The Hajj’s Footsteps

Jum3a mubarakah, friends.

I spent the better part of my day in Harlem, following the spirit of El-Hajj Malik el-Shabazz, better known still as Malcolm X.

I decided to complete my duhur prayer, and listen to the khutba (sermon) at Masjid Malcolm Shabazz (102 W 116th St), once known at Temple no. 7 under the Nation of Islam.

This is where he, resting in Light, presided as Minister while with the Nation. In 1965, the Temple was burned down to the ground after he was assassinated in the same year. It was later rebuilt in this new location, and renamed, when the Nation began to slowly turn to Islam. It now identifies as a Sunni mosque.

The khutba was rudimentary in the knowledge which it presented. I am thankful for the reminders. It is clear that they are still imparting new and very young knowledge to their attendees, and there remains a heavy NOI influence throughout – from the militancy of the men telling people where to sit, to the high praises which the khutba gave Elijah Muhammad, the man who ordered (along with the facilitation by, and support of the State) the assassination of the man I hold so dear. I was, at different times, uncomfortable to say the least.

That aside I am happy I attended, so that I might understand this experience. I hope they continue to grow and lean into the Islam for which their namesake was murdered. Not surprisingly, and while there was a photo of Elijah and his wife, there were none of Malcolm.

From here, I made my way to 28th Precinct, where Malcolm got onto the radar of the State; it’s here that his exercise of power and leadership was noticed, rendering him an enemy. On April 26, 1957, and as dramatised by Spike Lee, Malcolm led thousands of NOI followers, both male and female to the station because fellow NOI follower -Johnson Hinton – had sustained injuries at the hands of police and was not being tended to as needed; only due to Malcolm’s intervention did the police take Hinto to the hospital, and only then, again under his leadership, did the thousands of NOI protestors disperse. One of the most famous quotes about Malcolm came from this incident, uttered by a cop witness to the above This is too much power for one (Black) man to have.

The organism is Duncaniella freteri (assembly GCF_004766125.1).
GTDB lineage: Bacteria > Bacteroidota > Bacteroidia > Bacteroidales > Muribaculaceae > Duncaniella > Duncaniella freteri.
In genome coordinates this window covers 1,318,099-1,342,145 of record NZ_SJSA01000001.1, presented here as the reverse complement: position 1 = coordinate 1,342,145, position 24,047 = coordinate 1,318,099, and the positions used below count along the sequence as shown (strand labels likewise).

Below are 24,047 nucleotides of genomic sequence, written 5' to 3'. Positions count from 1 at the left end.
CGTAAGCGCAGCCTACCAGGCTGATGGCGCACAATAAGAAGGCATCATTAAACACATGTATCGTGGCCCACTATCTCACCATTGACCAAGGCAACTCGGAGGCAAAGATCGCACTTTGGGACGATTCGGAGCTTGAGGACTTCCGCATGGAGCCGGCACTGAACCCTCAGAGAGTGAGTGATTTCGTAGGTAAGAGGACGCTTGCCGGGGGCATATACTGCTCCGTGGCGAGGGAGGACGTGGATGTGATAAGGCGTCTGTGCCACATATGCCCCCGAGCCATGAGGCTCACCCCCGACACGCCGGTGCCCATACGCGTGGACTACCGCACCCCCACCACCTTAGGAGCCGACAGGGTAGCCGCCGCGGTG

I figured it was enough that the cops had video of me taking photos, so I left as quickly as I came and made my way down to my last chosen stop – the mosque which Malcolm established post split from the NOI, and return from hajj, the Mosque of Islamic Brotherhood Inc. (113th Street and St. Nicholas Ave).

Though I missed their juma prayer, and there was only one other woman inside praying with me, those outside welcomed me with open arms. I was too shy to stop and ask anyone questions, and wasn’t sure I might ask anything without falling to some kind of pieces.

As soon as I walked in, I was greeted by El-Hajj, which is the photo at the very top of this piece. Whenever my next Friday will be spent in NY, it is here that I will come to pray, inshAllah.

It’s difficult to describe how important this day is for me, or how much pain it brought. I still react very strongly when I think about his assassination. I am still overwhelmed when I consider how he revived this deen, and how many he continues to lift. So much, that I couldn’t bring myself to visit the Audubon Ballroom; it’s memory is not one I wish to visit.

Muslims believe that our death is fixed along with our birth, and so Malcolm’s journey was always intended for only such a short period of time. I can’t be mad, but I will always remain heartbroken.

Today, I am grateful for:
1. Having the opportunity to pray in these two mosques. No man like El-Hajj has come since he left us.
2. Him.
3. Meeting old friends. After Harlem, I met up with Beatrice, my old boss, now presently at the UN. I love catch-ups, but especially knowing that I will have these catch-ups all over the world because of work. It does make for interesting conversations, always.

Harlem | Day 273 | August 30, 2019

Comments closed.